In what felt like a split second, I heard the midwife say *something*. I can’t remember what it was exactly, but it suggested the baby was stuck. Even though I didn’t have diabetes this time, I knew that shoulder dystocia is a real possibility for me since my babies all have wide shoulders and Rowan had a broken collar bone when she came out.
As soon as she said “we need to flip you over” I knew that we were dealing with stuck shoulders.
The nurses, as if in a coordinated dance, instantaneously came together and beautifully maneuvered the situation. Someone tried to push Josh out of the way, but he quickly grabbed a leg and lifted it. I grabbed my other leg and pulled it against my chest. The midwife grabbed the baby’s head and pulled and twisted while another woman more or less punched the baby in the shoulder – through the empty space above my pubic bone. I screamed one last time, cause that effing hurt, and the baby popped loose and more or less flew out of me.
I have never felt a gush so big. It was honestly alarming.
The pain didn’t stop. Not at all. That’s new.
They asked if I wanted the baby or if I wanted them to clean him off. I wanted him NOW!
They handed him to me, and an entire pregnancy and labor worth of emotions, wondering if I was going to have a VBAC or not, hit me all at once. I started sobbing.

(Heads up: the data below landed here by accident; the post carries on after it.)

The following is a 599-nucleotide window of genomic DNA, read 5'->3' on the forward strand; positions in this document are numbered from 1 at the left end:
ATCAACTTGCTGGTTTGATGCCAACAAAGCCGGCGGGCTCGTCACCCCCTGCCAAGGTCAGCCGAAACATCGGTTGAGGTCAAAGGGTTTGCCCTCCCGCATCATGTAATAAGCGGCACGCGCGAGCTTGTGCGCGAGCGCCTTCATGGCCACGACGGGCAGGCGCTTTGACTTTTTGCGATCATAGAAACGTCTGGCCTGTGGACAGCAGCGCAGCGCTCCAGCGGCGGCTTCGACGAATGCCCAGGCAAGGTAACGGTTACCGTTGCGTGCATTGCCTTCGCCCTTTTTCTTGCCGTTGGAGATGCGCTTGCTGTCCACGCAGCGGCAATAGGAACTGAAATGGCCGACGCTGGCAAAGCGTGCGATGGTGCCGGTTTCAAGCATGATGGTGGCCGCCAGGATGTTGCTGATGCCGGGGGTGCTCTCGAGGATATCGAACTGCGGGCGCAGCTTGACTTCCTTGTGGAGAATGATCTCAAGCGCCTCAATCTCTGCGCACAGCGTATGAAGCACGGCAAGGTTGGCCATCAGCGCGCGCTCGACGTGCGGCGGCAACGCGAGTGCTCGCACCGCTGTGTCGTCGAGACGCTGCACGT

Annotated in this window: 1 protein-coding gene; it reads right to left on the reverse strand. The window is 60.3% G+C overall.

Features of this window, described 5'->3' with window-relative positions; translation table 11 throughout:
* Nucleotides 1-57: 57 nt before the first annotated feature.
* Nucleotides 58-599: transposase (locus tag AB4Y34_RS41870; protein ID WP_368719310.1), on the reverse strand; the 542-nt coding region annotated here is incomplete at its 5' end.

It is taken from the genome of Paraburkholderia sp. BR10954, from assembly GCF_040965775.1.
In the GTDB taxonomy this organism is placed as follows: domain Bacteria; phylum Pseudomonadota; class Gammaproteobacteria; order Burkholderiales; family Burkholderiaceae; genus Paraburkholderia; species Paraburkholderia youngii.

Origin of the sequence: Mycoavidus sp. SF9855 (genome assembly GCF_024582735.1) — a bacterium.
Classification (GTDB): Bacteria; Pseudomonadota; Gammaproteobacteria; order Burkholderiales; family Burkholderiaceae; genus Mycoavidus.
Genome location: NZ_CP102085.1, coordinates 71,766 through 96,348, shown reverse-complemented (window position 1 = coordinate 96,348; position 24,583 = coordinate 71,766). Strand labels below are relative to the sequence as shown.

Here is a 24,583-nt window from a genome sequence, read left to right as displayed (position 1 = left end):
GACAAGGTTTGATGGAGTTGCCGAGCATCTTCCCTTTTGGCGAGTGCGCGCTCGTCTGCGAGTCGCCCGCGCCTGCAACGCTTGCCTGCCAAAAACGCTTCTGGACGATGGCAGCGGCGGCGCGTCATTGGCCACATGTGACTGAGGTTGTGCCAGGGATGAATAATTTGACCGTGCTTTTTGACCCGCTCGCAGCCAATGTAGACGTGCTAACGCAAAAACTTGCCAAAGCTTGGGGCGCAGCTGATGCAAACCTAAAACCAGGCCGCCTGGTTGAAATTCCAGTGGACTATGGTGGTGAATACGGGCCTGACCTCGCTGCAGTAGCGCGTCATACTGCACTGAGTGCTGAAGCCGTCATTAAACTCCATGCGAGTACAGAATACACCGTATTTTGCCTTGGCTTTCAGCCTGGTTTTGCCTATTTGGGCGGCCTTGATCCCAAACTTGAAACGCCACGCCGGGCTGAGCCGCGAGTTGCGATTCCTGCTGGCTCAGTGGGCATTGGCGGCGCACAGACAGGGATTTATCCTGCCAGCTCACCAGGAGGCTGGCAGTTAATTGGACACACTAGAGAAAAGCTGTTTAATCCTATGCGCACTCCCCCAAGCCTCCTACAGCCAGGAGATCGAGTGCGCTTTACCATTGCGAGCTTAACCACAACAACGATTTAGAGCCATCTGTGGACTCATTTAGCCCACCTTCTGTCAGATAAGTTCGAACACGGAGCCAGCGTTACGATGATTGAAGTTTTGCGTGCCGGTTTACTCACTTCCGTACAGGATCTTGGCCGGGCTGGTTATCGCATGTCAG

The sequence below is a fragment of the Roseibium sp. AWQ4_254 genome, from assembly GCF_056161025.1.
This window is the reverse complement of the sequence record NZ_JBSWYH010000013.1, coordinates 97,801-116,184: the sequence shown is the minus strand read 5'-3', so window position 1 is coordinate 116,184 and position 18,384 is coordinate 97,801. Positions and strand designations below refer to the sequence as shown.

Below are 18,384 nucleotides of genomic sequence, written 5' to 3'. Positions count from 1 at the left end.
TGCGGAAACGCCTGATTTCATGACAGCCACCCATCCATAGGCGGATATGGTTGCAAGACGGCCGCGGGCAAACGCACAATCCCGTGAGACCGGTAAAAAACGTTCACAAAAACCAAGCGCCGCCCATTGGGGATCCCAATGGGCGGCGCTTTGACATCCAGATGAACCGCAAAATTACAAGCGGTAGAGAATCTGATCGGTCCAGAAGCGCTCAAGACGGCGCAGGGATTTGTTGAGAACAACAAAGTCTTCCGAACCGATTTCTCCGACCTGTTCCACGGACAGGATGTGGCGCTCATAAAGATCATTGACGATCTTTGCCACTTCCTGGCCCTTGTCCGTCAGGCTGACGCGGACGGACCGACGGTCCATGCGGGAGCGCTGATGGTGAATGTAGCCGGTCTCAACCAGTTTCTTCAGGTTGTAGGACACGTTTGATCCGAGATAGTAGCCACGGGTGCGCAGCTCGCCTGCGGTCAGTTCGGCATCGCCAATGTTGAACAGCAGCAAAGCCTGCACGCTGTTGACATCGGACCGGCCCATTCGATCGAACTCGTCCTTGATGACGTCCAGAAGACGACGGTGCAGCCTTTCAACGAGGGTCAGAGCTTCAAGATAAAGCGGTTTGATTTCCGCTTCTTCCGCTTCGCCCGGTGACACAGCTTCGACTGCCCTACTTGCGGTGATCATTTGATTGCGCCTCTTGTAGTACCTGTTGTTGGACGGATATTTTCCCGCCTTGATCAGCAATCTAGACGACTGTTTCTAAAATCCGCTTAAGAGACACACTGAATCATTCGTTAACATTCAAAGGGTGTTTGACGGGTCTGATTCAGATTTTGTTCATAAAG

I told Josh already that if I actually delivered vaginally I would probably cry. And I did. Well, I sobbed. I was too dehydrated for any tears to come out. And oh my god did my butt hurt. Not my actual vagina either. LITERALLY my butt. I am not sure why.
They announced that I was bleeding a lot, which is common with larger babies, and I agreed to Pitocin at this point. I didn’t want it unless it was necessary, but when you are hemorrhaging and have a bleeding disorder, it’s necessary.
After a few minutes, the midwife informed me that I didn’t tear and didn’t need any stitches. I told her to check again. I refused to believe that I wasn’t completely ripped in half, let alone completely intact still. She confirmed that I had no tears, which blew me away. My butt was still on fire.
I squeezed my giant baby and sobbed as everyone worked around me and got things settled down. I am sure I said a lot of stupid stuff out loud in my euphoric state. I was in almost disbelief that I actually had a VBAC. And not just a VBAC, a VBA2C. With no drugs. And a baby that was 9 pounds, 13 ounces.
It’s been 10 days, and my butt is fine now, for the record.